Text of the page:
I did it for my first job interview I lined up back in London after working abroad for a year, almost a year ago to this date. It was with a large financial services firm in the city. A few weeks before the interview, I had a telephone interview with a women from HR. You see being over prepared on the phone is fine – it actually plays in your favour. With those interviews all they are really looking for is sufficient knowledge about what it is the company does, and what your perception is of the role that you are applying for. As a result I cruised the telephone. I then was called in for 2 rounds of interviews. These were scheduled for 3 weeks after the phone interview. This gave me too much time to prepare and prepare I did. I managed to find a blog written by a guy who had gone through the whole interview process at this same company. He had documented not just every stage of the interview process, but every question asked!! Jackpot! I subsequently printed these off and memorized them. I then rehearsed the answers I would provide. Some were quite tricky numerate questions, which were intended to put you on the spot, and these were now a ‘piece of cake’ for me.
The first interview was with two young employees who worked in different departments, but had previously done the same graduate program. The questions were delivered in a posh, well-enunciated tone, and my answers were delivered back with adept articulation. This was mine for the taking, and I cruised through to the final round. This interview was to be held with the manager of the department.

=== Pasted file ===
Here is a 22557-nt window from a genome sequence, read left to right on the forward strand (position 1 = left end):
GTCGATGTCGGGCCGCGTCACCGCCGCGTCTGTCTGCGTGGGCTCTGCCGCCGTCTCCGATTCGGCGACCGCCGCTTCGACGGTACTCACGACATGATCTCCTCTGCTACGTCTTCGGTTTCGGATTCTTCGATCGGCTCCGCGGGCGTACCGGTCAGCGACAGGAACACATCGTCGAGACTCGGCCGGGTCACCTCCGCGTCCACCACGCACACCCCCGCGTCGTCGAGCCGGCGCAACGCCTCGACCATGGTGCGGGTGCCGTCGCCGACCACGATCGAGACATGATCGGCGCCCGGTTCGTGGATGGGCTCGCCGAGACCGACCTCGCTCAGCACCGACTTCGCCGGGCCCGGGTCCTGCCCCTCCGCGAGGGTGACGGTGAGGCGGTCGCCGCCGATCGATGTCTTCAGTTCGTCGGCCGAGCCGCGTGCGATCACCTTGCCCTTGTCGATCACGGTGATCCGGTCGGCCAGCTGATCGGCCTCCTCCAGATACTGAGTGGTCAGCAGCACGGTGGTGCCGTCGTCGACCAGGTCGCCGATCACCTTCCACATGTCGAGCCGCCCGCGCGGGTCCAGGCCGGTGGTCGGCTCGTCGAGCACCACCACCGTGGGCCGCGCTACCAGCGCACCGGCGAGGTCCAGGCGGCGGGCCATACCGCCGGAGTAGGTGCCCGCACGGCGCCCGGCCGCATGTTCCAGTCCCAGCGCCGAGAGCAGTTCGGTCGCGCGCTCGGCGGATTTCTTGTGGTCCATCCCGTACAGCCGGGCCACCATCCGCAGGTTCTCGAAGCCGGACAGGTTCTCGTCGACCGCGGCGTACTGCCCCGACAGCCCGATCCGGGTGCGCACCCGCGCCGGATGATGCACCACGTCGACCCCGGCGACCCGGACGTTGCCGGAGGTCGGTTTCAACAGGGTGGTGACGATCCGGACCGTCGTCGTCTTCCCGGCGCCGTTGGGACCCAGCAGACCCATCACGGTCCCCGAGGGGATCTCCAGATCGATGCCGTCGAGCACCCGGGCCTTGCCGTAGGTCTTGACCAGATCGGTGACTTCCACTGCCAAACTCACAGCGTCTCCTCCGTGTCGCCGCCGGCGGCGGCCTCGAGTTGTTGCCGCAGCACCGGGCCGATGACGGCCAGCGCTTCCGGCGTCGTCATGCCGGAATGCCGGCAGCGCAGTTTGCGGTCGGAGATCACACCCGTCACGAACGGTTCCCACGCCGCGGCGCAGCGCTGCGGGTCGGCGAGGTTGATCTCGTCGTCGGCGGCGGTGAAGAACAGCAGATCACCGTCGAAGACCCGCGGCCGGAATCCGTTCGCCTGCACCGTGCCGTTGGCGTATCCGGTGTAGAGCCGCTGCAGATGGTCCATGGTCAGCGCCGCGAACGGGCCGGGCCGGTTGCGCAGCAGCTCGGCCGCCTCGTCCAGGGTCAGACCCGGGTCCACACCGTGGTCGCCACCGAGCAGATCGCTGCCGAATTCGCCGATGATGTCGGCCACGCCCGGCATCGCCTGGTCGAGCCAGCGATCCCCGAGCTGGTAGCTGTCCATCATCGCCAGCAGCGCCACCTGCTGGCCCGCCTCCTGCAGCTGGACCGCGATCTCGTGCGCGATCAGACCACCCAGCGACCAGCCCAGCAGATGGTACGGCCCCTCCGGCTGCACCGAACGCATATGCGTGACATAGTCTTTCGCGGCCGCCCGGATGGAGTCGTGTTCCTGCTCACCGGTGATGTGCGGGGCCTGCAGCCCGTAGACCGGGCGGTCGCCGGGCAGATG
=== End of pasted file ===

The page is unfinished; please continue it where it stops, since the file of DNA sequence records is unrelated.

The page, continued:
I arrived for the final job interview two days later. I had all my questions and answers well rehearsed, and just like the previous interview the questions that the blogger had written pretty much came up word for word. I smoothly relayed my answers back to the manager. Even when I was presented which one of those trick questions which challenges your analytical thinking under pressure, I purposely paused as if to be momentarily stumped, and then after a 30-40 seconds gave my answer. It my opinion it all went swimmingly well, and if that interview was to be graded, I was sure that I scored a full marks. Unfortunately this was all irrelevant as I DID NOT end up getting the job. As you can imagine I was mortified. If I interviewed flawlessly, what was their reason for turning me down. This I will never know, as this was a company that severed all ties with you once you received the “we regret to inform you on this occasion” email
- Don’t over-prepare for a job interview. Get the fundamental knowledge about the company and then end there
- Don’t rehearse answers too much – In the actual interview you come across too robotic
- Interviewers actually want to you answer something incorrectly in order to gauge how you handle failure